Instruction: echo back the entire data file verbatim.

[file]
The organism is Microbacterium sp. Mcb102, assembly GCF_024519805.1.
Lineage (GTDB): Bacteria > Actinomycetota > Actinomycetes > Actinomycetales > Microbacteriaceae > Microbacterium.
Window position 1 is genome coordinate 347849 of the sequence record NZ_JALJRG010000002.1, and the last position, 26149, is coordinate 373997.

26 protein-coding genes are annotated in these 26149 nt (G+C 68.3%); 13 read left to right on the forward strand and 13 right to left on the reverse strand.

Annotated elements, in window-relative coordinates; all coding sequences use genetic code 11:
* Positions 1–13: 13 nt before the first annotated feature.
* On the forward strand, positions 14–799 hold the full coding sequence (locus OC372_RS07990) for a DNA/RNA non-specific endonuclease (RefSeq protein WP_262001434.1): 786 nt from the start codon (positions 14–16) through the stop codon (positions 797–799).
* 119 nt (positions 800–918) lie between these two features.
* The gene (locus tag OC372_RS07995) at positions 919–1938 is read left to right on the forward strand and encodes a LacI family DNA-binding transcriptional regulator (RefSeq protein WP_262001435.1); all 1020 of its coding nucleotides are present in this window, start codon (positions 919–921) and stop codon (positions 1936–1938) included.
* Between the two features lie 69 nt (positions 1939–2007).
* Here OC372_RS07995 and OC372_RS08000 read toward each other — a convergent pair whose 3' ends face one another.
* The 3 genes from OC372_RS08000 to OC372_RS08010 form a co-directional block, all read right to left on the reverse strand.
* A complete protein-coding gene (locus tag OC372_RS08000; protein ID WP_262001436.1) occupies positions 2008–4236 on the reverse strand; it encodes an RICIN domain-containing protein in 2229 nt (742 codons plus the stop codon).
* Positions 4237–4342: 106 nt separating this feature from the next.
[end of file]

The organism is Microbacterium sp. Mcb102, assembly GCF_024519805.1.
Lineage (GTDB): Bacteria > Actinomycetota > Actinomycetes > Actinomycetales > Microbacteriaceae > Microbacterium.
Window position 1 is genome coordinate 347849 of the sequence record NZ_JALJRG010000002.1, and the last position, 26149, is coordinate 373997.

26 protein-coding genes are annotated in these 26149 nt (G+C 68.3%); 13 read left to right on the forward strand and 13 right to left on the reverse strand.

Annotated elements, in window-relative coordinates; all coding sequences use genetic code 11:
* Positions 1–13: 13 nt before the first annotated feature.
* On the forward strand, positions 14–799 hold the full coding sequence (locus OC372_RS07990) for a DNA/RNA non-specific endonuclease (RefSeq protein WP_262001434.1): 786 nt from the start codon (positions 14–16) through the stop codon (positions 797–799).
* 119 nt (positions 800–918) lie between these two features.
* The gene (locus tag OC372_RS07995) at positions 919–1938 is read left to right on the forward strand and encodes a LacI family DNA-binding transcriptional regulator (RefSeq protein WP_262001435.1); all 1020 of its coding nucleotides are present in this window, start codon (positions 919–921) and stop codon (positions 1936–1938) included.
* Between the two features lie 69 nt (positions 1939–2007).
* Here OC372_RS07995 and OC372_RS08000 read toward each other — a convergent pair whose 3' ends face one another.
* The 3 genes from OC372_RS08000 to OC372_RS08010 form a co-directional block, all read right to left on the reverse strand.
* A complete protein-coding gene (locus tag OC372_RS08000; protein ID WP_262001436.1) occupies positions 2008–4236 on the reverse strand; it encodes an RICIN domain-containing protein in 2229 nt (742 codons plus the stop codon).
* Positions 4237–4342: 106 nt separating this feature from the next.